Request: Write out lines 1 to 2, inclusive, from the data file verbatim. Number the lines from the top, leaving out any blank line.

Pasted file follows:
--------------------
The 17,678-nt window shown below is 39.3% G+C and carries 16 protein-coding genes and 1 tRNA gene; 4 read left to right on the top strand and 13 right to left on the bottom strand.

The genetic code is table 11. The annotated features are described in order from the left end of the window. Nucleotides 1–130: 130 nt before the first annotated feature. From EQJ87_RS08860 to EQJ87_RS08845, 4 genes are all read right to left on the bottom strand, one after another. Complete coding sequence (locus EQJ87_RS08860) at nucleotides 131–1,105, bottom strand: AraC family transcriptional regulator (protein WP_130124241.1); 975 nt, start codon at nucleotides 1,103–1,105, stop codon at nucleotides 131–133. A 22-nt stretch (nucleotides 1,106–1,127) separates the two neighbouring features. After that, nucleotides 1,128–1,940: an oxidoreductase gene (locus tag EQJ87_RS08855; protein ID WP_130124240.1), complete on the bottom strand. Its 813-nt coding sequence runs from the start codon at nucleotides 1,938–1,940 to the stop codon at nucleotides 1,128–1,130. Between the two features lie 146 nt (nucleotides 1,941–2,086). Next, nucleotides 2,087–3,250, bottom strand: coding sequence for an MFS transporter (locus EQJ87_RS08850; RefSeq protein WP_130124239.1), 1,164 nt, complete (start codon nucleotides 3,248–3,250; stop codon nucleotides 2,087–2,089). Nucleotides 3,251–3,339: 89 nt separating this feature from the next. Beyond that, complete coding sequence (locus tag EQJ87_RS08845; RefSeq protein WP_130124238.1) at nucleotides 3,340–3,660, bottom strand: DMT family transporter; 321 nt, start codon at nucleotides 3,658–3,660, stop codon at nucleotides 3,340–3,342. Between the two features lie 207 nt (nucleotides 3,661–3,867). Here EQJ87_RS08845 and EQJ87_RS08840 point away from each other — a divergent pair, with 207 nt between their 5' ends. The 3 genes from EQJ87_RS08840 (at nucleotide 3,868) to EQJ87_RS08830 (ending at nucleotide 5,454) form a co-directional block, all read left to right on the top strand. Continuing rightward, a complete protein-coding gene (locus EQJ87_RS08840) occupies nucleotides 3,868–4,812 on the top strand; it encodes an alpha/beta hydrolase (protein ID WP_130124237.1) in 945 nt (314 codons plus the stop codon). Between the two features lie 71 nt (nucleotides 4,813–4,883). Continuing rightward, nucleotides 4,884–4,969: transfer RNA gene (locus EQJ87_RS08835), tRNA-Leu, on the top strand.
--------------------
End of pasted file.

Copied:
The 17,678-nt window shown below is 39.3% G+C and carries 16 protein-coding genes and 1 tRNA gene; 4 read left to right on the top strand and 13 right to left on the bottom strand.

The genetic code is table 11. The annotated features are described in order from the left end of the window. Nucleotides 1–130: 130 nt before the first annotated feature. From EQJ87_RS08860 to EQJ87_RS08845, 4 genes are all read right to left on the bottom strand, one after another. Complete coding sequence (locus EQJ87_RS08860) at nucleotides 131–1,105, bottom strand: AraC family transcriptional regulator (protein WP_130124241.1); 975 nt, start codon at nucleotides 1,103–1,105, stop codon at nucleotides 131–133. A 22-nt stretch (nucleotides 1,106–1,127) separates the two neighbouring features. After that, nucleotides 1,128–1,940: an oxidoreductase gene (locus tag EQJ87_RS08855; protein ID WP_130124240.1), complete on the bottom strand. Its 813-nt coding sequence runs from the start codon at nucleotides 1,938–1,940 to the stop codon at nucleotides 1,128–1,130. Between the two features lie 146 nt (nucleotides 1,941–2,086). Next, nucleotides 2,087–3,250, bottom strand: coding sequence for an MFS transporter (locus EQJ87_RS08850; RefSeq protein WP_130124239.1), 1,164 nt, complete (start codon nucleotides 3,248–3,250; stop codon nucleotides 2,087–2,089). Nucleotides 3,251–3,339: 89 nt separating this feature from the next. Beyond that, complete coding sequence (locus tag EQJ87_RS08845; RefSeq protein WP_130124238.1) at nucleotides 3,340–3,660, bottom strand: DMT family transporter; 321 nt, start codon at nucleotides 3,658–3,660, stop codon at nucleotides 3,340–3,342. Between the two features lie 207 nt (nucleotides 3,661–3,867). Here EQJ87_RS08845 and EQJ87_RS08840 point away from each other — a divergent pair, with 207 nt between their 5' ends. The 3 genes from EQJ87_RS08840 (at nucleotide 3,868) to EQJ87_RS08830 (ending at nucleotide 5,454) form a co-directional block, all read left to right on the top strand. Continuing rightward, a complete protein-coding gene (locus EQJ87_RS08840) occupies nucleotides 3,868–4,812 on the top strand; it encodes an alpha/beta hydrolase (protein ID WP_130124237.1) in 945 nt (314 codons plus the stop codon). Between the two features lie 71 nt (nucleotides 4,813–4,883). Continuing rightward, nucleotides 4,884–4,969: transfer RNA gene (locus EQJ87_RS08835), tRNA-Leu, on the top strand.